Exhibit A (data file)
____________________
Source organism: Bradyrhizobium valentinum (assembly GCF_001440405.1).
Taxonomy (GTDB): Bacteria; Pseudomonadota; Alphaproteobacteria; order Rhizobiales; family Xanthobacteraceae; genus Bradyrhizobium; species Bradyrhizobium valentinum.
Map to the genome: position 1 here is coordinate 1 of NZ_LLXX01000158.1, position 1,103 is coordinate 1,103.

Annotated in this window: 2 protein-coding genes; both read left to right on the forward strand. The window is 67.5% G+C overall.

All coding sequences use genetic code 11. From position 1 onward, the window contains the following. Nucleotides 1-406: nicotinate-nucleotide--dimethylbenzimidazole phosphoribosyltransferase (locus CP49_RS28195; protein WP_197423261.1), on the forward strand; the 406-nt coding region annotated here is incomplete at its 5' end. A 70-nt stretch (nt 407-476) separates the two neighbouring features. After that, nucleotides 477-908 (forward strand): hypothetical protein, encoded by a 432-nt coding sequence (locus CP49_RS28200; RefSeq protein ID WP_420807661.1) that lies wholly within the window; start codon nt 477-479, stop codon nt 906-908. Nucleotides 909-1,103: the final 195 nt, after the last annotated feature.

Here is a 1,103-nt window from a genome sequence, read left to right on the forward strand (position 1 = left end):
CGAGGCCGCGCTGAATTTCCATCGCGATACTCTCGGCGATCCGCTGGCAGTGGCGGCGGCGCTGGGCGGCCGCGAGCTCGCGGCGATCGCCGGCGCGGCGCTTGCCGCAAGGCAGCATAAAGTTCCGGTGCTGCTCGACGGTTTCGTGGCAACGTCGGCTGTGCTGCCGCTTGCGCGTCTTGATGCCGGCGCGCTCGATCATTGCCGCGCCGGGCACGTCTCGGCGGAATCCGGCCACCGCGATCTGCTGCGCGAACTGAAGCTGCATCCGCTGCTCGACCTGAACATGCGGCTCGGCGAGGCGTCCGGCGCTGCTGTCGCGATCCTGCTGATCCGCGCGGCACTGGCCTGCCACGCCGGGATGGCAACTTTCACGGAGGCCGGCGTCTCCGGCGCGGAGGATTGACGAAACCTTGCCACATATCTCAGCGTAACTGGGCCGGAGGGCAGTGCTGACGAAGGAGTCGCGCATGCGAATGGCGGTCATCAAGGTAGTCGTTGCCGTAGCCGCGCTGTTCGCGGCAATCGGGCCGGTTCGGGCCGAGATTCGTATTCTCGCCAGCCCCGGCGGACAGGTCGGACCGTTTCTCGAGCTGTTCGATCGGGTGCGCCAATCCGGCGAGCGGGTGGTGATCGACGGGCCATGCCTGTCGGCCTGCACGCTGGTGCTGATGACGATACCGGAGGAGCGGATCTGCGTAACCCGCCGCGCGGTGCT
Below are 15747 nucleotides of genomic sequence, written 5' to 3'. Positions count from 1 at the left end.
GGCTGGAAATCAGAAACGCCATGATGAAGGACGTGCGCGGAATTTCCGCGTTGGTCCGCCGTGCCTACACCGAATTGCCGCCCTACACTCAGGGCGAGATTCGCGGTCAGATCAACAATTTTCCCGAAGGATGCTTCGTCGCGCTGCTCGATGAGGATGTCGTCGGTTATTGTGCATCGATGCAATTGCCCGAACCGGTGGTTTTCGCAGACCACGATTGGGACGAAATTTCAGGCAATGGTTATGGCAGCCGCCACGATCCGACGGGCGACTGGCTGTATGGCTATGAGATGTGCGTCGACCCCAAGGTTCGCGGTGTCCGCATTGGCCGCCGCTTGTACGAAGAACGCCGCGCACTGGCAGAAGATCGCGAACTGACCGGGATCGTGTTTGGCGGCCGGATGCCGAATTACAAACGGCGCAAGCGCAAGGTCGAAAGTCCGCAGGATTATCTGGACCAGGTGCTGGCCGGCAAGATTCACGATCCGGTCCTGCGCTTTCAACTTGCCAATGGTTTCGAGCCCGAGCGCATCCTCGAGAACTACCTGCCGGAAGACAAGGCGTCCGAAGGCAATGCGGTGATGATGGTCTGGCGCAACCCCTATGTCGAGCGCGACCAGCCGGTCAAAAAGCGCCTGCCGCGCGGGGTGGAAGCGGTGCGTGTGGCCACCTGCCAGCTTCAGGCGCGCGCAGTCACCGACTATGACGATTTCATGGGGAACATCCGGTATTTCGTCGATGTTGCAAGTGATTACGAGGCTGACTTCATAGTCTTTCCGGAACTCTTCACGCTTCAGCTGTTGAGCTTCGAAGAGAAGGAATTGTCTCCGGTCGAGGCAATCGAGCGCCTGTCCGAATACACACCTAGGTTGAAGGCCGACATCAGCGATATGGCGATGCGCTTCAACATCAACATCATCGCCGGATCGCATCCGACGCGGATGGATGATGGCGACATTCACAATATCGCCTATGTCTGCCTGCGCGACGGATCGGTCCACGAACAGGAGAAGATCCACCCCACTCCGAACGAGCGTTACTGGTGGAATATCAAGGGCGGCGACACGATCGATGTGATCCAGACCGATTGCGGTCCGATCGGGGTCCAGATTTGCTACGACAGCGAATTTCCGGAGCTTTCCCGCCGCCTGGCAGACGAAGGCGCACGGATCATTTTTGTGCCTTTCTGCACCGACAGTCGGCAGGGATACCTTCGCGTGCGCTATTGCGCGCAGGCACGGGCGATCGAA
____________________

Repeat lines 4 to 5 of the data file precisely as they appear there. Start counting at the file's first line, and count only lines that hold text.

Annotated in this window: 2 protein-coding genes; both read left to right on the forward strand. The window is 67.5% G+C overall.

All coding sequences use genetic code 11. From position 1 onward, the window contains the following. Nucleotides 1-406: nicotinate-nucleotide--dimethylbenzimidazole phosphoribosyltransferase (locus CP49_RS28195; protein WP_197423261.1), on the forward strand; the 406-nt coding region annotated here is incomplete at its 5' end. A 70-nt stretch (nt 407-476) separates the two neighbouring features. After that, nucleotides 477-908 (forward strand): hypothetical protein, encoded by a 432-nt coding sequence (locus CP49_RS28200; RefSeq protein ID WP_420807661.1) that lies wholly within the window; start codon nt 477-479, stop codon nt 906-908. Nucleotides 909-1,103: the final 195 nt, after the last annotated feature.